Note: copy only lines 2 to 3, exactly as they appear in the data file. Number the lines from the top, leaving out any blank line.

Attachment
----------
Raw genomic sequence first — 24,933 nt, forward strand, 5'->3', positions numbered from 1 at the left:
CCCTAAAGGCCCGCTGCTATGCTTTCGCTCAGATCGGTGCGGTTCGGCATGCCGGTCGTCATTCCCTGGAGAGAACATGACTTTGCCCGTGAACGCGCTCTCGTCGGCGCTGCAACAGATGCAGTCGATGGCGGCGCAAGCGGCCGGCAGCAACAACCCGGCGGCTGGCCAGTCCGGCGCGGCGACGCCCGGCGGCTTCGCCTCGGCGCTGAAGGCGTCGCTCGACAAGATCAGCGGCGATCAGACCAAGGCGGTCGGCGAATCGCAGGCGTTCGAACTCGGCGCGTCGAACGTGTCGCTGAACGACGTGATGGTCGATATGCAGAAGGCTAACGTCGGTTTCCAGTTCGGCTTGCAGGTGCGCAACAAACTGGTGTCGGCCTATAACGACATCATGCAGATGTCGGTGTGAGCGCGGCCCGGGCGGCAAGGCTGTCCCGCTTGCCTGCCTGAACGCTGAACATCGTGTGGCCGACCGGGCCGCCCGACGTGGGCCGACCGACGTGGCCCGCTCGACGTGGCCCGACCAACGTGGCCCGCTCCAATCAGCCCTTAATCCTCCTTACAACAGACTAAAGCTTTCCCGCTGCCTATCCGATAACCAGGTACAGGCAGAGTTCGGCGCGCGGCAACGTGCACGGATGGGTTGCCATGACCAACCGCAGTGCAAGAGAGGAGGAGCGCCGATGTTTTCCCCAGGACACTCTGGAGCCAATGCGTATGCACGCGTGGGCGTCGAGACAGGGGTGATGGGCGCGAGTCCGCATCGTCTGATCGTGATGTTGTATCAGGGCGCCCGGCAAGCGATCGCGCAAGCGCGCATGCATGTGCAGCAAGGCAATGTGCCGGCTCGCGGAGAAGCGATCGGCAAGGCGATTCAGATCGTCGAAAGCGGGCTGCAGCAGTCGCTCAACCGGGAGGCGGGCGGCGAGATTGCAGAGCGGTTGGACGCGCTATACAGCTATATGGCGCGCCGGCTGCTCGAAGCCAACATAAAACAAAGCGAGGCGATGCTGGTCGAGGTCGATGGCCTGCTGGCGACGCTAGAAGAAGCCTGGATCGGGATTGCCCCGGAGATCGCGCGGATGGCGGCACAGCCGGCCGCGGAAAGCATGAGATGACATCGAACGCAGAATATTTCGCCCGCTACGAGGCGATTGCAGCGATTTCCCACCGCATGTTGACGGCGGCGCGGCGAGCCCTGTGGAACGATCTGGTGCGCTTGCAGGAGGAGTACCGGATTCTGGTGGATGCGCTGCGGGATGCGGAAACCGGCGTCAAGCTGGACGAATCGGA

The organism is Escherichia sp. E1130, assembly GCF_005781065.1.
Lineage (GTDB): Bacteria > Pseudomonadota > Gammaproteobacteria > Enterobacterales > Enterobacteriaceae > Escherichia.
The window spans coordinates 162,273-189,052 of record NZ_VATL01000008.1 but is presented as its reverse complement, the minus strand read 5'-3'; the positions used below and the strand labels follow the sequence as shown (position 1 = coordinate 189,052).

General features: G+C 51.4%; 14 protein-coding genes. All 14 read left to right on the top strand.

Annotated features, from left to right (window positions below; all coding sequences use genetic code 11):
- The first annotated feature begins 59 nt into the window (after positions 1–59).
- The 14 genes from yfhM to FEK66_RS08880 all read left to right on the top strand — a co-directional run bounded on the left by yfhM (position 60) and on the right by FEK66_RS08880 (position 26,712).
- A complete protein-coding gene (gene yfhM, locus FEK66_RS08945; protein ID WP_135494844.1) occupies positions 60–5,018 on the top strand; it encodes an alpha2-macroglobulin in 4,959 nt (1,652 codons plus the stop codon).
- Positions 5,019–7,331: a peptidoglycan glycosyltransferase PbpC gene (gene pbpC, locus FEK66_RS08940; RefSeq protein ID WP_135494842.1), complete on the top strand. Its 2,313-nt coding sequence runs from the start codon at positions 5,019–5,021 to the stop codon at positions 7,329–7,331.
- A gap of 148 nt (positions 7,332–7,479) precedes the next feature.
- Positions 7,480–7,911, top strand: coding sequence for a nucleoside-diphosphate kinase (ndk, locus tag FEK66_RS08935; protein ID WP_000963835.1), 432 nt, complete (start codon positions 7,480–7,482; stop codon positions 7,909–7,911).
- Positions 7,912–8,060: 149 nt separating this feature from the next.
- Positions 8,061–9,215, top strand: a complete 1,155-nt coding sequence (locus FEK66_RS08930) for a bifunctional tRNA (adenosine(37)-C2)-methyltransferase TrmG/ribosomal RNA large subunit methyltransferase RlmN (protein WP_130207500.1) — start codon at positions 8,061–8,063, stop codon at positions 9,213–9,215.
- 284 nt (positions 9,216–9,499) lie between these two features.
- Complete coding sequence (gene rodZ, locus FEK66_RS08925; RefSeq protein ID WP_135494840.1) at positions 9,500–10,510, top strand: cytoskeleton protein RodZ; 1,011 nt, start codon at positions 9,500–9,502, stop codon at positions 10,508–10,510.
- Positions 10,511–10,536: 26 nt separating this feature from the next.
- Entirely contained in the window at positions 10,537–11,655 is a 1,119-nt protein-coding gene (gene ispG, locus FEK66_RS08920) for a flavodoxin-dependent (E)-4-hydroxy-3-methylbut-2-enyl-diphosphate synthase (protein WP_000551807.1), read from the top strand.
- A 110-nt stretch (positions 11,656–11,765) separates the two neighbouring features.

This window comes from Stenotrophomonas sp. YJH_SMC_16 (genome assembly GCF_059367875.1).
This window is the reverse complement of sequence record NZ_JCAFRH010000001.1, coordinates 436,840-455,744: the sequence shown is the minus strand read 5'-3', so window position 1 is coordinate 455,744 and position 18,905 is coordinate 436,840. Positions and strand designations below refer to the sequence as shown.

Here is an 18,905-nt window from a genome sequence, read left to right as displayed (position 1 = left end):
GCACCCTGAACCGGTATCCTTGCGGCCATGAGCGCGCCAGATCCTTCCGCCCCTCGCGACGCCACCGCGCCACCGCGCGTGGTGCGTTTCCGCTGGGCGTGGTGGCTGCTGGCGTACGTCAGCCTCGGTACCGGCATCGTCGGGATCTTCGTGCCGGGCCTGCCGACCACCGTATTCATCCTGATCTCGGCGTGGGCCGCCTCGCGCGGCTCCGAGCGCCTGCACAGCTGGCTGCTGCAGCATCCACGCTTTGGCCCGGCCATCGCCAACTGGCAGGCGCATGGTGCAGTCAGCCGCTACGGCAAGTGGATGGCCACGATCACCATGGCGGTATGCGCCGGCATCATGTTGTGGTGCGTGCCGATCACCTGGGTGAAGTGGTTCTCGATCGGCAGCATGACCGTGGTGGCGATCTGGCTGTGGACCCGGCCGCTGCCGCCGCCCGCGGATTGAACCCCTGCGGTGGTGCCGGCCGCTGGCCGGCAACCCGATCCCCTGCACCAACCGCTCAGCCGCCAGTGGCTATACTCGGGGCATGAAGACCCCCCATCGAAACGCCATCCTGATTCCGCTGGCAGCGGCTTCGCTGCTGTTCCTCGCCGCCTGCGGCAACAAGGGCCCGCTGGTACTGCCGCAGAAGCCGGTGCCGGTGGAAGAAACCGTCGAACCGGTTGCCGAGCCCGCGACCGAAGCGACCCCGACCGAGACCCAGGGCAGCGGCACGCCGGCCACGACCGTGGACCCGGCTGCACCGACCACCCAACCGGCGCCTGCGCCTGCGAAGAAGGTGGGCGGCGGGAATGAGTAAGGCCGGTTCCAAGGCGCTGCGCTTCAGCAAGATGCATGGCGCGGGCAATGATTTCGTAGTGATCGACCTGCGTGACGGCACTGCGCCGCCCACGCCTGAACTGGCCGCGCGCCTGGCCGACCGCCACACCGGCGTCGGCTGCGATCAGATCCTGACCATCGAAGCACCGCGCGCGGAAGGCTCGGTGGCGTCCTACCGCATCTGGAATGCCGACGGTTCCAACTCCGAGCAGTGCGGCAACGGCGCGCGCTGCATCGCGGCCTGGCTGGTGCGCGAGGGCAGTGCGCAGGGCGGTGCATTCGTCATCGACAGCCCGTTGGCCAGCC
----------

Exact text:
CCCTAAAGGCCCGCTGCTATGCTTTCGCTCAGATCGGTGCGGTTCGGCATGCCGGTCGTCATTCCCTGGAGAGAACATGACTTTGCCCGTGAACGCGCTCTCGTCGGCGCTGCAACAGATGCAGTCGATGGCGGCGCAAGCGGCCGGCAGCAACAACCCGGCGGCTGGCCAGTCCGGCGCGGCGACGCCCGGCGGCTTCGCCTCGGCGCTGAAGGCGTCGCTCGACAAGATCAGCGGCGATCAGACCAAGGCGGTCGGCGAATCGCAGGCGTTCGAACTCGGCGCGTCGAACGTGTCGCTGAACGACGTGATGGTCGATATGCAGAAGGCTAACGTCGGTTTCCAGTTCGGCTTGCAGGTGCGCAACAAACTGGTGTCGGCCTATAACGACATCATGCAGATGTCGGTGTGAGCGCGGCCCGGGCGGCAAGGCTGTCCCGCTTGCCTGCCTGAACGCTGAACATCGTGTGGCCGACCGGGCCGCCCGACGTGGGCCGACCGACGTGGCCCGCTCGACGTGGCCCGACCAACGTGGCCCGCTCCAATCAGCCCTTAATCCTCCTTACAACAGACTAAAGCTTTCCCGCTGCCTATCCGATAACCAGGTACAGGCAGAGTTCGGCGCGCGGCAACGTGCACGGATGGGTTGCCATGACCAACCGCAGTGCAAGAGAGGAGGAGCGCCGATGTTTTCCCCAGGACACTCTGGAGCCAATGCGTATGCACGCGTGGGCGTCGAGACAGGGGTGATGGGCGCGAGTCCGCATCGTCTGATCGTGATGTTGTATCAGGGCGCCCGGCAAGCGATCGCGCAAGCGCGCATGCATGTGCAGCAAGGCAATGTGCCGGCTCGCGGAGAAGCGATCGGCAAGGCGATTCAGATCGTCGAAAGCGGGCTGCAGCAGTCGCTCAACCGGGAGGCGGGCGGCGAGATTGCAGAGCGGTTGGACGCGCTATACAGCTATATGGCGCGCCGGCTGCTCGAAGCCAACATAAAACAAAGCGAGGCGATGCTGGTCGAGGTCGATGGCCTGCTGGCGACGCTAGAAGAAGCCTGGATCGGGATTGCCCCGGAGATCGCGCGGATGGCGGCACAGCCGGCCGCGGAAAGCATGAGATGACATCGAACGCAGAATATTTCGCCCGCTACGAGGCGATTGCAGCGATTTCCCACCGCATGTTGACGGCGGCGCGGCGAGCCCTGTGGAACGATCTGGTGCGCTTGCAGGAGGAGTACCGGATTCTGGTGGATGCGCTGCGGGATGCGGAAACCGGCGTCAAGCTGGACGAATCGGA

The organism is Escherichia sp. E1130, assembly GCF_005781065.1.